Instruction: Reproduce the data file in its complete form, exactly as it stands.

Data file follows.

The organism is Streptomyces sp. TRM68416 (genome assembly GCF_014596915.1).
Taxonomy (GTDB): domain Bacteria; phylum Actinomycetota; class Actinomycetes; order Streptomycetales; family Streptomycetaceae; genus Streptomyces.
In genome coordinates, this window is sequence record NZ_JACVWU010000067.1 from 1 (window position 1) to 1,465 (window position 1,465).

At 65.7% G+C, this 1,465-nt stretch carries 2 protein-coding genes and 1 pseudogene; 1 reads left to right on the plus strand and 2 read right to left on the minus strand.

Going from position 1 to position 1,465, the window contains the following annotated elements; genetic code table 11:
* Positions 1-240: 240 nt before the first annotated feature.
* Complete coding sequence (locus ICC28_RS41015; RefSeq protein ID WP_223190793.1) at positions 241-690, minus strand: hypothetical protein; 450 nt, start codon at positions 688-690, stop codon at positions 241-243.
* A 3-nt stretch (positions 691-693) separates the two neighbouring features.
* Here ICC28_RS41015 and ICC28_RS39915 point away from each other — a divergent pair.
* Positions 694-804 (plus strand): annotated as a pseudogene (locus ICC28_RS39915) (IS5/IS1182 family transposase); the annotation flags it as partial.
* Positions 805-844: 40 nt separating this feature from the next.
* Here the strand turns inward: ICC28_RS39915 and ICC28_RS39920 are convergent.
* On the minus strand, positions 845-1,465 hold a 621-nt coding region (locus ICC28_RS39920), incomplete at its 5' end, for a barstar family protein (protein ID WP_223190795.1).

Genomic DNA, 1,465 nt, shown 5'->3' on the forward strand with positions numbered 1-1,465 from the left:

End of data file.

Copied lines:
The organism is Streptomyces sp. TRM68416 (genome assembly GCF_014596915.1).
Taxonomy (GTDB): domain Bacteria; phylum Actinomycetota; class Actinomycetes; order Streptomycetales; family Streptomycetaceae; genus Streptomyces.
In genome coordinates, this window is sequence record NZ_JACVWU010000067.1 from 1 (window position 1) to 1,465 (window position 1,465).

At 65.7% G+C, this 1,465-nt stretch carries 2 protein-coding genes and 1 pseudogene; 1 reads left to right on the plus strand and 2 read right to left on the minus strand.

Going from position 1 to position 1,465, the window contains the following annotated elements; genetic code table 11:
* Positions 1-240: 240 nt before the first annotated feature.
* Complete coding sequence (locus ICC28_RS41015; RefSeq protein ID WP_223190793.1) at positions 241-690, minus strand: hypothetical protein; 450 nt, start codon at positions 688-690, stop codon at positions 241-243.
* A 3-nt stretch (positions 691-693) separates the two neighbouring features.
* Here ICC28_RS41015 and ICC28_RS39915 point away from each other — a divergent pair.
* Positions 694-804 (plus strand): annotated as a pseudogene (locus ICC28_RS39915) (IS5/IS1182 family transposase); the annotation flags it as partial.
* Positions 805-844: 40 nt separating this feature from the next.
* Here the strand turns inward: ICC28_RS39915 and ICC28_RS39920 are convergent.
* On the minus strand, positions 845-1,465 hold a 621-nt coding region (locus ICC28_RS39920), incomplete at its 5' end, for a barstar family protein (protein ID WP_223190795.1).

Genomic DNA, 1,465 nt, shown 5'->3' on the forward strand with positions numbered 1-1,465 from the left: